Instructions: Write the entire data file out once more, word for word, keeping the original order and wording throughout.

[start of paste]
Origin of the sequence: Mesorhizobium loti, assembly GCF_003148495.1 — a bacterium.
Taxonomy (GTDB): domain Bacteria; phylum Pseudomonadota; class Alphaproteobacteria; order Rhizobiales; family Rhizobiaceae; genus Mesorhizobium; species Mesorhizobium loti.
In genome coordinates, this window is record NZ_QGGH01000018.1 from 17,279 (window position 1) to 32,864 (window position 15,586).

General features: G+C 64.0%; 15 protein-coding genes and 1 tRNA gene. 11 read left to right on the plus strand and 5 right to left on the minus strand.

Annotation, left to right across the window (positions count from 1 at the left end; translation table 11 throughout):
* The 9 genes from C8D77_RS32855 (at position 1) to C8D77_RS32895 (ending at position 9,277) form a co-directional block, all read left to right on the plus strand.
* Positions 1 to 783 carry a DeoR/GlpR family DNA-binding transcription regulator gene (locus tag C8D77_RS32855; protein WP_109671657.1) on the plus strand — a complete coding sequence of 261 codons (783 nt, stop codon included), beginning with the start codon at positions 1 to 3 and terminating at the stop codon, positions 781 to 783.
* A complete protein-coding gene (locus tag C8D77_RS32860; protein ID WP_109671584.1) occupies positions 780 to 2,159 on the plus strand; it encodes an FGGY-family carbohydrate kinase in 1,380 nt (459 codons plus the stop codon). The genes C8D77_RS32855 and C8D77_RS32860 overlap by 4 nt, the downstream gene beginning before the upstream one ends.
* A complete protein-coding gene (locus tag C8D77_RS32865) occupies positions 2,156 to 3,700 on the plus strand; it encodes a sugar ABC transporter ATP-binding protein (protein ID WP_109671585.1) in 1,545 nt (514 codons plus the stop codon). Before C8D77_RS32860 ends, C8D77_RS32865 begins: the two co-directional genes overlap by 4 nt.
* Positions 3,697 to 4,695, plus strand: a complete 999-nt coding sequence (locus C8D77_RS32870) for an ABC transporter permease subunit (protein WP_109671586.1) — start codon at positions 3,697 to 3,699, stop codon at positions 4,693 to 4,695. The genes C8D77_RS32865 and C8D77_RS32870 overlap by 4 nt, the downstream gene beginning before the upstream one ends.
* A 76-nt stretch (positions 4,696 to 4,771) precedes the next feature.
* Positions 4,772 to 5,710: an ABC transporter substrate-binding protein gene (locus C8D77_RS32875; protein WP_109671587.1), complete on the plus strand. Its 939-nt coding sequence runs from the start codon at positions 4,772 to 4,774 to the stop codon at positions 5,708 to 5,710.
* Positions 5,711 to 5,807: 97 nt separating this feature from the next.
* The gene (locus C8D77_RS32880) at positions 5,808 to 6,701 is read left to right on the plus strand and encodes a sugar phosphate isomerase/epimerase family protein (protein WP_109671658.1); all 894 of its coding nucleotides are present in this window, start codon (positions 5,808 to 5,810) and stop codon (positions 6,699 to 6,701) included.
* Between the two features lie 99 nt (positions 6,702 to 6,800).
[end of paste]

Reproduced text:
Origin of the sequence: Mesorhizobium loti, assembly GCF_003148495.1 — a bacterium.
Taxonomy (GTDB): domain Bacteria; phylum Pseudomonadota; class Alphaproteobacteria; order Rhizobiales; family Rhizobiaceae; genus Mesorhizobium; species Mesorhizobium loti.
In genome coordinates, this window is record NZ_QGGH01000018.1 from 17,279 (window position 1) to 32,864 (window position 15,586).

General features: G+C 64.0%; 15 protein-coding genes and 1 tRNA gene. 11 read left to right on the plus strand and 5 right to left on the minus strand.

Annotation, left to right across the window (positions count from 1 at the left end; translation table 11 throughout):
* The 9 genes from C8D77_RS32855 (at position 1) to C8D77_RS32895 (ending at position 9,277) form a co-directional block, all read left to right on the plus strand.
* Positions 1 to 783 carry a DeoR/GlpR family DNA-binding transcription regulator gene (locus tag C8D77_RS32855; protein WP_109671657.1) on the plus strand — a complete coding sequence of 261 codons (783 nt, stop codon included), beginning with the start codon at positions 1 to 3 and terminating at the stop codon, positions 781 to 783.
* A complete protein-coding gene (locus tag C8D77_RS32860; protein ID WP_109671584.1) occupies positions 780 to 2,159 on the plus strand; it encodes an FGGY-family carbohydrate kinase in 1,380 nt (459 codons plus the stop codon). The genes C8D77_RS32855 and C8D77_RS32860 overlap by 4 nt, the downstream gene beginning before the upstream one ends.
* A complete protein-coding gene (locus tag C8D77_RS32865) occupies positions 2,156 to 3,700 on the plus strand; it encodes a sugar ABC transporter ATP-binding protein (protein ID WP_109671585.1) in 1,545 nt (514 codons plus the stop codon). Before C8D77_RS32860 ends, C8D77_RS32865 begins: the two co-directional genes overlap by 4 nt.
* Positions 3,697 to 4,695, plus strand: a complete 999-nt coding sequence (locus C8D77_RS32870) for an ABC transporter permease subunit (protein WP_109671586.1) — start codon at positions 3,697 to 3,699, stop codon at positions 4,693 to 4,695. The genes C8D77_RS32865 and C8D77_RS32870 overlap by 4 nt, the downstream gene beginning before the upstream one ends.
* A 76-nt stretch (positions 4,696 to 4,771) precedes the next feature.
* Positions 4,772 to 5,710: an ABC transporter substrate-binding protein gene (locus C8D77_RS32875; protein WP_109671587.1), complete on the plus strand. Its 939-nt coding sequence runs from the start codon at positions 4,772 to 4,774 to the stop codon at positions 5,708 to 5,710.
* Positions 5,711 to 5,807: 97 nt separating this feature from the next.
* The gene (locus C8D77_RS32880) at positions 5,808 to 6,701 is read left to right on the plus strand and encodes a sugar phosphate isomerase/epimerase family protein (protein WP_109671658.1); all 894 of its coding nucleotides are present in this window, start codon (positions 5,808 to 5,810) and stop codon (positions 6,699 to 6,701) included.
* Between the two features lie 99 nt (positions 6,702 to 6,800).